“Baby Britain”—Seth Avett & Jessica Lea Mayfield
Approaching indie rock martyr Elliott Smith’s catalog with equal parts taste and respect, Seth Avett of The Avett Brothers and Kent native Jessica Lea Mayfield have produced something truly stunning on “Baby Britain.” The darker characters in Mayfield’s voice prove the perfect contrast to Avett’s brighter tones, painting a complex and textured musical narrative that ends far too quickly. Look for more covers on the appropriately titled “Seth Avett & Jessica Lea Mayfield Sing Elliott Smith,” available March 17.
“Psycho” is the first pre-album single off Muse’s seventh album, “Drones,” slated for release on Warner Brothers Records in June. While the song’s lyrics leave something to be desired, the huge, lumbering guitar riff and fat bassline are vintage Muse and suggest a heavier direction for the group following 2012’s electronic “The 2nd Law.” Rock has rarely sounded grander or campier, and for Muse fans that is a very good thing.
“Let It Happen”—Tame Impala
Over the past few years, Tame Impala’s psych-rock musings have solidified their position among indie rock’s elite. In time the nearly eight-minute single “Let It Happen” should only bolster that position, offering a dream-like odyssey of layered electronic flourishes and funky guitar. While there is no official word on an album title or release date, be sure to catch Tame Impala when they visit Cleveland and the House of Blues for the first time on June 4.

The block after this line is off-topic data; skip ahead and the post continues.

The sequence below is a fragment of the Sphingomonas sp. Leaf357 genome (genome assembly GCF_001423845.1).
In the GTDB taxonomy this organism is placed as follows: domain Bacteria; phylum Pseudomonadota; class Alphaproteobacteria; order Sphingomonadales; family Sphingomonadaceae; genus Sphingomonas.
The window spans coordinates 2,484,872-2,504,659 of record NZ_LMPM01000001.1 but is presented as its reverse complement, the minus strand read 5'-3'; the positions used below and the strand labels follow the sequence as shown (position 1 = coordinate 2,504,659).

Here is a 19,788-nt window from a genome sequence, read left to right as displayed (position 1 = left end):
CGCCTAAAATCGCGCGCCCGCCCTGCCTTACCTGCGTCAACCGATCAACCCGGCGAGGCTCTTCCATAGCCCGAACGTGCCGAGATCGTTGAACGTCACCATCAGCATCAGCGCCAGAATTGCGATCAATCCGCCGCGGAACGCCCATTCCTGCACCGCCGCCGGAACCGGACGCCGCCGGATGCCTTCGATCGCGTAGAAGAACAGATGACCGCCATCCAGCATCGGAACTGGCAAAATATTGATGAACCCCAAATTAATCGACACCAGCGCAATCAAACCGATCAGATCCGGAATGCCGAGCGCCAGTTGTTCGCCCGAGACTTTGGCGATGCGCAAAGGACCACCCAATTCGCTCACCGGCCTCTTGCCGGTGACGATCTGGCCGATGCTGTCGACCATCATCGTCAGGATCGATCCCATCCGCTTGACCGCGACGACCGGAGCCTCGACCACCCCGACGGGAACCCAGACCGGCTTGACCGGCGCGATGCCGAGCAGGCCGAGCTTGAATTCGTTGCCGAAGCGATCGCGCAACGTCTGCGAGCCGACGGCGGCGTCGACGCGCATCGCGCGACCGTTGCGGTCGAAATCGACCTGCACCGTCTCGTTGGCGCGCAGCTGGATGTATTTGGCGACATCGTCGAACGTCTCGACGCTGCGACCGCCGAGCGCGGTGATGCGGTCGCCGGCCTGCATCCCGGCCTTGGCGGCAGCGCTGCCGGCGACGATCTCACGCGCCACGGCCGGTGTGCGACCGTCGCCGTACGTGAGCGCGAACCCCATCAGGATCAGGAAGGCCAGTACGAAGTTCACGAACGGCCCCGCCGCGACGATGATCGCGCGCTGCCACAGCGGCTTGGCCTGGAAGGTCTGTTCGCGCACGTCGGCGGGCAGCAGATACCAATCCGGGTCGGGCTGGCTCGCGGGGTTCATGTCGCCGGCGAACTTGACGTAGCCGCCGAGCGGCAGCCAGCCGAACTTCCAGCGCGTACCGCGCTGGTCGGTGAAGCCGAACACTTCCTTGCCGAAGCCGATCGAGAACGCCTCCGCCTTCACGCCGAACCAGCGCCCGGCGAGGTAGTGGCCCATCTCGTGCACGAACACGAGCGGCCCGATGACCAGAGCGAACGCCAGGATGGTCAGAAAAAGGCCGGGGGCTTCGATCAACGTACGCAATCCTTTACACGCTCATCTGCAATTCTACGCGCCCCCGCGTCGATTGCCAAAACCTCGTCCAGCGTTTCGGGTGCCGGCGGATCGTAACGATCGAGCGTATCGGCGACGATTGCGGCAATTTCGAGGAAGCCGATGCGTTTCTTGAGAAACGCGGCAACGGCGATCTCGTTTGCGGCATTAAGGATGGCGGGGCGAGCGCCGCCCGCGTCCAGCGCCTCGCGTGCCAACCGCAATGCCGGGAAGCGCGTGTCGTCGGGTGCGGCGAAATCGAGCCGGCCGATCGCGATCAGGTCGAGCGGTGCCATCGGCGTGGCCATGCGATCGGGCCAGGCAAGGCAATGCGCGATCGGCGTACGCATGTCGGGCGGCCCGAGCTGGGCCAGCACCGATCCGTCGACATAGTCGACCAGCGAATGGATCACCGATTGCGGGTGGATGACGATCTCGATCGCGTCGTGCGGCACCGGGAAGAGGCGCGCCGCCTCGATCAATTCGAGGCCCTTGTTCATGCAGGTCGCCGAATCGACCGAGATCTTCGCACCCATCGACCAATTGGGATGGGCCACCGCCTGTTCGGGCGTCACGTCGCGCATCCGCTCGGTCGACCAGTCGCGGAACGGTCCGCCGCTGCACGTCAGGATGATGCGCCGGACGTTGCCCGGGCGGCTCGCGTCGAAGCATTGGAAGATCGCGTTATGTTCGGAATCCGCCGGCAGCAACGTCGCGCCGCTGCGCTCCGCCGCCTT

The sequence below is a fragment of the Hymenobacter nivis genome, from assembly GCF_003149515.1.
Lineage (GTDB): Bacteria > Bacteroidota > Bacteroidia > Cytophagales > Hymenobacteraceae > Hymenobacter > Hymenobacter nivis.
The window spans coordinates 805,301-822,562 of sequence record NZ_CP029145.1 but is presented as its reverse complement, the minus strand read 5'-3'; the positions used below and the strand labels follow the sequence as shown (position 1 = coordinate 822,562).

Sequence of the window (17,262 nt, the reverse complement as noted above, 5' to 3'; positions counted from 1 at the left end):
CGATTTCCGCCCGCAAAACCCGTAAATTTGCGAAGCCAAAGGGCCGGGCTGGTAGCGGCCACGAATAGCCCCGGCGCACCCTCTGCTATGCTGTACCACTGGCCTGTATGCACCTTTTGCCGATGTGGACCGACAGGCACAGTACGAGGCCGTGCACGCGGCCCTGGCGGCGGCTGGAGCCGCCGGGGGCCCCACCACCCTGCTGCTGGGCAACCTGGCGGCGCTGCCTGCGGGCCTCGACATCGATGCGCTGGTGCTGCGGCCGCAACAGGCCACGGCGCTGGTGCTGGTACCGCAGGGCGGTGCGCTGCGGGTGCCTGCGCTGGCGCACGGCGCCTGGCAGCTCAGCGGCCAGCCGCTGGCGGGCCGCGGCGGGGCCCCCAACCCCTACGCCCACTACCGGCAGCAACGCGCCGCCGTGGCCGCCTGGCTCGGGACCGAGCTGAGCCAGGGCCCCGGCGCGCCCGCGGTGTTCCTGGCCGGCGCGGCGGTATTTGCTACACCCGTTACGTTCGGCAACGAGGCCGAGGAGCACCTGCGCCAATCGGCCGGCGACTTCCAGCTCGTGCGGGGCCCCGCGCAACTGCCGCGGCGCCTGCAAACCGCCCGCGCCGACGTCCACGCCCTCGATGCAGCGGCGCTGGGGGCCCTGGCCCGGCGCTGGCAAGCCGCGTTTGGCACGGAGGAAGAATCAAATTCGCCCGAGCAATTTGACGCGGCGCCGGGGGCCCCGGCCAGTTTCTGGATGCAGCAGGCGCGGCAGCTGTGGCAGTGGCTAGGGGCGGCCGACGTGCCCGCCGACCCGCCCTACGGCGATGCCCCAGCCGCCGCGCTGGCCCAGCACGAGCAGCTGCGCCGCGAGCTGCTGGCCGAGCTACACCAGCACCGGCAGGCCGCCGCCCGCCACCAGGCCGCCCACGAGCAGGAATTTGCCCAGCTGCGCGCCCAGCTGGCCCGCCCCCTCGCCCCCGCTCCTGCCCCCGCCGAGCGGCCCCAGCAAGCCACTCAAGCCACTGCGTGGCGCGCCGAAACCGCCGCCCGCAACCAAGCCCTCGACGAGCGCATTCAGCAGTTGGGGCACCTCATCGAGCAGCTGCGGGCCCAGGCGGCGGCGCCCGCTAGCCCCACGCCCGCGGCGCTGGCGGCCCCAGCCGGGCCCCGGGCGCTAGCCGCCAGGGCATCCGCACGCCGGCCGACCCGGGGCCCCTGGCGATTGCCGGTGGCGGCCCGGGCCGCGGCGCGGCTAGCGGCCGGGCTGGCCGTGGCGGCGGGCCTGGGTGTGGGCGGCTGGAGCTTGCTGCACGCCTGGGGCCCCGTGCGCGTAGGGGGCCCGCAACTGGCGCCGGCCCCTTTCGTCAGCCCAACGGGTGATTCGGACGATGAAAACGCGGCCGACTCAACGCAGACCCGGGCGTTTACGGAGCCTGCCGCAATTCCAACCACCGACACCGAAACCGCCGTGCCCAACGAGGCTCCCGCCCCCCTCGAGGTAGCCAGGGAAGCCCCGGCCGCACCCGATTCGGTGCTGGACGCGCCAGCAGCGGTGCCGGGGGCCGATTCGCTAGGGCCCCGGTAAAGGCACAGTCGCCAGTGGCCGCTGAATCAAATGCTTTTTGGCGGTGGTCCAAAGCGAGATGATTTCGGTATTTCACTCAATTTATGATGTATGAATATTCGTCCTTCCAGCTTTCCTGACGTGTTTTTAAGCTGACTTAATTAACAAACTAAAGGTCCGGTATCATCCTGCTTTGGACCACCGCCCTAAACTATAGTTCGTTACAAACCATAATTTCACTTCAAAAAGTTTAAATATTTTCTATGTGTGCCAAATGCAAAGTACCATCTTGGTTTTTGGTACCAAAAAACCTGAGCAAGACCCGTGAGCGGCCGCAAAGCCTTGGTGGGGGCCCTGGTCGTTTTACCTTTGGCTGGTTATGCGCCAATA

“King Kunta”—Kendrick Lamar
Kendrick Lamar’s sprawling new album, “To Pimp A Butterfly,” is a dense and complicated piece from one of hip-hop’s finest. While elaborate pieces of artistic expression are often difficult to digest, the dark, menacing funk of “King Kunta” speaks loud and clear. Ferociously raging against the “powers that be,” Lamar spits references to Bill Clinton and Michael Jackson over a babbling bass line that weaves in and out of a haunting acoustic guitar hook. This is song that ultimately gives more than it takes, but only after careful listening.
“Crystals”—Of Monsters and Men
“Crystals” is a far cry from “Little Talks,” the song that turned Of Monsters and Men into indie rock heroes a few summers ago, but for all intents and purposes, this is a very good thing. While it may have been tempting to re-create their mega-hit, “Crystals” shows the band reaching for lusher sonic textures and pushing itself in unexpected directions. Here’s to hoping the rest of “Beneath The Skin,” Of Monsters and Men’s second album, shows the same promise. Look for it on June 9.
Retro Pick of the Week:
Despite what their name may imply, America actually hails from Britain, but share musical similarities with American groups like the Eagles and supergroup Crosby, Stills, Nash & Young. Defining the sound of soft rock in the 1970s, the ensemble marries breezy melodies with a set of stunningly sweet harmonies on “Ventura Highway.” America are an essential touchstone for any listener looking to add more memorable folk or pop songs to their collection.
Teddy Eisenberg is a third-year programmer at WRUW-FM 91.1 Cleveland. He hosts The ’59 Sound, an exploration of rock music, every Thursday morning from 8-10 a.m. and co-hosts the variety talk show Max and Teddy in the Morning at Night (Sometimes) on Mondays from 5-6 p.m. The crackle of vinyl warms him on cold Cleveland nights.